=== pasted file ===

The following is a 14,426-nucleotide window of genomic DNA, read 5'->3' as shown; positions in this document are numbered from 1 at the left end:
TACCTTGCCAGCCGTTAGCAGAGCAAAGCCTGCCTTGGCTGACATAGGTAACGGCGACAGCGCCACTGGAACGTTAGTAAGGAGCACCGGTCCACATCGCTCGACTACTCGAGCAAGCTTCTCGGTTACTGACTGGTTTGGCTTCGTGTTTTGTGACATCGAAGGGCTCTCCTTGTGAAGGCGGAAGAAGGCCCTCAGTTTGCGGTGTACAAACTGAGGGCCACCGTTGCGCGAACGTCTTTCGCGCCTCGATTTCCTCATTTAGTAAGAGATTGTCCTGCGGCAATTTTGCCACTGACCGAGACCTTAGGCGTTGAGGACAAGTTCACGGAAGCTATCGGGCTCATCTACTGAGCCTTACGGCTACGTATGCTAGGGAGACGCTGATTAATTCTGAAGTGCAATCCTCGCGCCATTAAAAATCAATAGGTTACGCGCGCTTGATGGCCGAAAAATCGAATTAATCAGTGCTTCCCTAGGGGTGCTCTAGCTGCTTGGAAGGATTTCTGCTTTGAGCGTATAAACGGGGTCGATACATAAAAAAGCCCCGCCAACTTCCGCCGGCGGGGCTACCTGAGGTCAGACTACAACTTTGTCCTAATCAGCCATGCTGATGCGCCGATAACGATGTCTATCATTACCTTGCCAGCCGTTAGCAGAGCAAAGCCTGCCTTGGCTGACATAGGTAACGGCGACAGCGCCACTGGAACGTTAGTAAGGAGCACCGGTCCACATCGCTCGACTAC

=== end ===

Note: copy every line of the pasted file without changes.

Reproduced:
The following is a 14,426-nucleotide window of genomic DNA, read 5'->3' as shown; positions in this document are numbered from 1 at the left end:
TACCTTGCCAGCCGTTAGCAGAGCAAAGCCTGCCTTGGCTGACATAGGTAACGGCGACAGCGCCACTGGAACGTTAGTAAGGAGCACCGGTCCACATCGCTCGACTACTCGAGCAAGCTTCTCGGTTACTGACTGGTTTGGCTTCGTGTTTTGTGACATCGAAGGGCTCTCCTTGTGAAGGCGGAAGAAGGCCCTCAGTTTGCGGTGTACAAACTGAGGGCCACCGTTGCGCGAACGTCTTTCGCGCCTCGATTTCCTCATTTAGTAAGAGATTGTCCTGCGGCAATTTTGCCACTGACCGAGACCTTAGGCGTTGAGGACAAGTTCACGGAAGCTATCGGGCTCATCTACTGAGCCTTACGGCTACGTATGCTAGGGAGACGCTGATTAATTCTGAAGTGCAATCCTCGCGCCATTAAAAATCAATAGGTTACGCGCGCTTGATGGCCGAAAAATCGAATTAATCAGTGCTTCCCTAGGGGTGCTCTAGCTGCTTGGAAGGATTTCTGCTTTGAGCGTATAAACGGGGTCGATACATAAAAAAGCCCCGCCAACTTCCGCCGGCGGGGCTACCTGAGGTCAGACTACAACTTTGTCCTAATCAGCCATGCTGATGCGCCGATAACGATGTCTATCATTACCTTGCCAGCCGTTAGCAGAGCAAAGCCTGCCTTGGCTGACATAGGTAACGGCGACAGCGCCACTGGAACGTTAGTAAGGAGCACCGGTCCACATCGCTCGACTAC